Water Credits™ (liters of clean water) funded by Coffee for Water: 34,367,700

Cholera in Haiti

Haiti continues to fight against a cholera outbreak that first appeared last year, despite expectations that the disease was under control and would soon subside. Cholera is contracted by consuming water that is contaminated and unfiltered. According to the World Health Organization, in Port-Au-Prince--Haiti's capital and one of the hardest hit areas by last year's earthquake--there have been over 18,000 new cases of cholera since last month. Some people are worried that things may get worse before they get better.

AlJazeera recently reported on the cholerea outbreak in Haiti, providing some upsetting information on how the disease has already affected the country, and what impact it could have in the near future. As many as 400,000 people in Haiti have been infected with cholera since it reached the country last year, and more than 5,000 of these infections have been fatal. In the report Sanjay Basu, an epidemiologist from the University of California, offers a grim prediction that over the next year the number of people in Haiti who are directly affected by cholera could rise to 800,000, with as many as 11,000 of these infections being fatal. To put this total in perspective, Sanjay goes on to say that "This is in a population of 10 million people, so you're talking about almost 1 in 10 people being directly affected by cholera".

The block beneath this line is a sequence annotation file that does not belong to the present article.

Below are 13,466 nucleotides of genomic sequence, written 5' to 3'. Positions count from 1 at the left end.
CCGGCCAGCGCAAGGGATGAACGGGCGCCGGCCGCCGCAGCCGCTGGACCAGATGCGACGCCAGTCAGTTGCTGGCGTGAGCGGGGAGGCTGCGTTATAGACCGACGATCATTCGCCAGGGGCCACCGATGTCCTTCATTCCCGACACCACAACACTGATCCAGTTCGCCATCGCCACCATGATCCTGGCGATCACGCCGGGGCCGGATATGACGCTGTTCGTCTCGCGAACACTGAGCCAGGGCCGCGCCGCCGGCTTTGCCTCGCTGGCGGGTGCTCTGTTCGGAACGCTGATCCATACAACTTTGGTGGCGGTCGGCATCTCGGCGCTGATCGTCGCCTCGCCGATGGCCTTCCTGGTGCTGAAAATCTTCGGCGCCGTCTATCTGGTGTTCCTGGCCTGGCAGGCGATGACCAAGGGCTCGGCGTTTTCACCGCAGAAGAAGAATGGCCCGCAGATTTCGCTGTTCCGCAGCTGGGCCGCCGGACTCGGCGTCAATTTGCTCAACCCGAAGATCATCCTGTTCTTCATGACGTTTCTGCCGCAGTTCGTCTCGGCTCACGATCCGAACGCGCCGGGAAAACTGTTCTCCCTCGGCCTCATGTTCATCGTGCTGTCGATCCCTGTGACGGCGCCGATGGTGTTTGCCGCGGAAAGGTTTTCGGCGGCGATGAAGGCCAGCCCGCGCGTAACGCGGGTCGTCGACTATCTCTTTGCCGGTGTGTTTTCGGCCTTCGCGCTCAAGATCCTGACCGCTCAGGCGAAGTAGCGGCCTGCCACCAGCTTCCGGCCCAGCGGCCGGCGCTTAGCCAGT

This impact is greater than what UN agencies and other non-governmental organizations had prepared for, prompting fears that the resources needed to face a problem of this magnitude may be lacking. Last Fall the UN predicted that a total of 400,000 people would most likely be impacted by cholera, but, According to Sanjay, this prediction is incorrect because it is based on incorrect assumptions, such as the degree of immunity the Haitian population has to the disease.

While our impact has been moderate so far, we intend to continue our efforts in Haiti and help provide systems that will prevent the infection from spreading. Coffee for Water has funded five water purification projects in Haiti already, and continues to fund more with every bag of coffee we sell.

Information sourced from: Report by Rob Reynolds from AlJazeera and BBC News

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